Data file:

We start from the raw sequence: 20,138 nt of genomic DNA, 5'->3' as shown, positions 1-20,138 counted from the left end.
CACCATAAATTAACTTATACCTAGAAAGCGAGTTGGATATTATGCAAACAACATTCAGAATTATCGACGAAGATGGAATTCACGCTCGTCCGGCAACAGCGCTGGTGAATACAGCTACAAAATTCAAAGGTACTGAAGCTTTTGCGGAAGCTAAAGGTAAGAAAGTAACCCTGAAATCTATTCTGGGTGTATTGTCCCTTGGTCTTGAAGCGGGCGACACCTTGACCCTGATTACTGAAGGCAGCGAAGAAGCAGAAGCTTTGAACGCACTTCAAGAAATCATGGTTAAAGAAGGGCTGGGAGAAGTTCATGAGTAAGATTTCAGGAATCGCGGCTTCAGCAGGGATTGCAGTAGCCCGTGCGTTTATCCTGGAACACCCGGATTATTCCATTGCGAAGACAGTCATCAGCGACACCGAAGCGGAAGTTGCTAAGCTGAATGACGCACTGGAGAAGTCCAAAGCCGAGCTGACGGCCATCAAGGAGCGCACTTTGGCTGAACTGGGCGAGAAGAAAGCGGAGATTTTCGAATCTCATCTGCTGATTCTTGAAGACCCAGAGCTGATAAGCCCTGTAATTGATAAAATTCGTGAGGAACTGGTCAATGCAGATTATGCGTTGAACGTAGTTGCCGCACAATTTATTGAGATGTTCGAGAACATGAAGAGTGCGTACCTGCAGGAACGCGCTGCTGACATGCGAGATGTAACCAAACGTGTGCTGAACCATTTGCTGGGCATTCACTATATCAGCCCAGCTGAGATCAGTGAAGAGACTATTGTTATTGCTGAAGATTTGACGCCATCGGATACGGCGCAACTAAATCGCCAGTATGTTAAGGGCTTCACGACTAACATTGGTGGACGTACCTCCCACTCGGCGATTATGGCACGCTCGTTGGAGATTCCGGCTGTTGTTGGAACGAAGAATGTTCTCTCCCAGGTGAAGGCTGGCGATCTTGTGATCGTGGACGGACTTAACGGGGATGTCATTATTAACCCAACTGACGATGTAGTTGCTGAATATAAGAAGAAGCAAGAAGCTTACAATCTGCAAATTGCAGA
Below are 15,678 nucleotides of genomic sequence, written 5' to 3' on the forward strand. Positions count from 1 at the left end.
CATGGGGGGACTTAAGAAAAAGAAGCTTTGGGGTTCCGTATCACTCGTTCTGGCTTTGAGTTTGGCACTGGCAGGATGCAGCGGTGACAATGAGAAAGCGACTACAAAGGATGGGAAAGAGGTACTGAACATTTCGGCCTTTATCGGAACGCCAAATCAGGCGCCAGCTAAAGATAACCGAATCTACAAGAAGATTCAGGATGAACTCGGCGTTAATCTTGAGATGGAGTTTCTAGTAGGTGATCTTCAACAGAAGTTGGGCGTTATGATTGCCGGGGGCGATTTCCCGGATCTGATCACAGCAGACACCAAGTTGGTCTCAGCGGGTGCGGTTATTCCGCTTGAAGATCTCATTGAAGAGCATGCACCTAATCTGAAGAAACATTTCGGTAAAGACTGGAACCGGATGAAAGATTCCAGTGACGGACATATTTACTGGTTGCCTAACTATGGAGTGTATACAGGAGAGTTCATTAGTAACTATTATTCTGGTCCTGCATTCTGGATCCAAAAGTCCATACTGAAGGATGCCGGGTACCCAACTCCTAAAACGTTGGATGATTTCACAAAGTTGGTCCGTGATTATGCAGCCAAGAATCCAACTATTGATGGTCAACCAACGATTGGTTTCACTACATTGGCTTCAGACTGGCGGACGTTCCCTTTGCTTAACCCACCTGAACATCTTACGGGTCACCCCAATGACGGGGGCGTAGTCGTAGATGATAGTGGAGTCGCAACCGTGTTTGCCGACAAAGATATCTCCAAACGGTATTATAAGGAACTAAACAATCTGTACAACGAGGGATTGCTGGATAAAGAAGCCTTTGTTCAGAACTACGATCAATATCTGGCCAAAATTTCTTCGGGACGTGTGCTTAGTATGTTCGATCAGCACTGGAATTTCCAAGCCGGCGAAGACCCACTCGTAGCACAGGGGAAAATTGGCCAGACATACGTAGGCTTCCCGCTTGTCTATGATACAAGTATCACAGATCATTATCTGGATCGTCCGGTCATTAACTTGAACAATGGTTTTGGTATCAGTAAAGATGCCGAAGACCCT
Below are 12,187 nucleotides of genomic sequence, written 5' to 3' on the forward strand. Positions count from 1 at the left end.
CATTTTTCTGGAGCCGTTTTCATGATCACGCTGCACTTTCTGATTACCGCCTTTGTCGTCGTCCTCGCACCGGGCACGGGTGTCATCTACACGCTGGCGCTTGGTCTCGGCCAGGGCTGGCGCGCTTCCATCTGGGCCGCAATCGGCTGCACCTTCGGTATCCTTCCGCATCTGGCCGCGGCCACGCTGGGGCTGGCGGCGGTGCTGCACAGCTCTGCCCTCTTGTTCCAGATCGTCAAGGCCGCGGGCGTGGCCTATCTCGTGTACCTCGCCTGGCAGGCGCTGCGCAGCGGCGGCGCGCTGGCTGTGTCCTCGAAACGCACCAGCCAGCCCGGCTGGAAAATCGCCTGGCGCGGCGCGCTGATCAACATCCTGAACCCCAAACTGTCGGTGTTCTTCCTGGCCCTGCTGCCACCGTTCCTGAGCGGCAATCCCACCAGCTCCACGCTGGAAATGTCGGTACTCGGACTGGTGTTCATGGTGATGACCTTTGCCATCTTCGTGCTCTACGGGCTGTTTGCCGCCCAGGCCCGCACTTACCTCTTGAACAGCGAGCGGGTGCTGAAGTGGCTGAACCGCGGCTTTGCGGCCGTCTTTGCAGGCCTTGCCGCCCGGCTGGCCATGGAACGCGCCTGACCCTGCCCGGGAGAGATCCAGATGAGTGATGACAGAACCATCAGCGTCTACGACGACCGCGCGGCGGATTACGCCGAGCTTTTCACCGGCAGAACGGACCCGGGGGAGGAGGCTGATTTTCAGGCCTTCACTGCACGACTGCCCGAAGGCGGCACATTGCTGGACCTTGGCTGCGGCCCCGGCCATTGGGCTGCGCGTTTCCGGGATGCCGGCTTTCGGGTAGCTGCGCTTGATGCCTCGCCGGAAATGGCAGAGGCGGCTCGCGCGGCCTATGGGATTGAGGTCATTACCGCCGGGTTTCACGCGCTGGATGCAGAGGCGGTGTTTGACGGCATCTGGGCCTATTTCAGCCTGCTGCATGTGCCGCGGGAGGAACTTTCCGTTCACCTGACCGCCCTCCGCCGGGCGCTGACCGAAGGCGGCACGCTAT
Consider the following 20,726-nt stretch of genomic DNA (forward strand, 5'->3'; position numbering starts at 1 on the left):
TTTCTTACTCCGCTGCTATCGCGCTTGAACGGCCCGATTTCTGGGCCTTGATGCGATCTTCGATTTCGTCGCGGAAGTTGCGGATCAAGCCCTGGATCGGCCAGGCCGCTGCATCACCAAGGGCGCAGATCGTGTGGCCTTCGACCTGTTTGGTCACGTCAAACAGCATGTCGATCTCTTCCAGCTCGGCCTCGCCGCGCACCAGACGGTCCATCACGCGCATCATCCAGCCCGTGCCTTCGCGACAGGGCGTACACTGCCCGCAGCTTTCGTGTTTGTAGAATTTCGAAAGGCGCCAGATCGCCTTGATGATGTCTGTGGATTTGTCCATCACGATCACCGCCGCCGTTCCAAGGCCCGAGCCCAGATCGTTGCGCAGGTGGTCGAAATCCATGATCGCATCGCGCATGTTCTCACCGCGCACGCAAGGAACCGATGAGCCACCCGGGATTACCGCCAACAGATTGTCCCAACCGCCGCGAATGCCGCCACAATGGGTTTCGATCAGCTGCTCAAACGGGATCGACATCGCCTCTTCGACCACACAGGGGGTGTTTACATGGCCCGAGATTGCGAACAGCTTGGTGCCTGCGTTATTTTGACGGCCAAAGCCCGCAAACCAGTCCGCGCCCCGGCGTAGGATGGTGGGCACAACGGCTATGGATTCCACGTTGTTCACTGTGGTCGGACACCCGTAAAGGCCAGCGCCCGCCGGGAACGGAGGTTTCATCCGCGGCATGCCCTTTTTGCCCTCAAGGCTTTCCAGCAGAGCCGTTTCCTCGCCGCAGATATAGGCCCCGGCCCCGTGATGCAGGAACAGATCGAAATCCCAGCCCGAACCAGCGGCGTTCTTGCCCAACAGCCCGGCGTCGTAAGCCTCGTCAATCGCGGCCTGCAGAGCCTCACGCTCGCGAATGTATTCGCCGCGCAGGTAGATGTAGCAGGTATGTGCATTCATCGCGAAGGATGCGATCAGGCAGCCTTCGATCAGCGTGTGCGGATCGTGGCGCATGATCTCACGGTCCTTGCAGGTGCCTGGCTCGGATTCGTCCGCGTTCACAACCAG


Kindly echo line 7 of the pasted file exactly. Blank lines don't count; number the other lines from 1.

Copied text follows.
Consider the following 20,726-nt stretch of genomic DNA (forward strand, 5'->3'; position numbering starts at 1 on the left):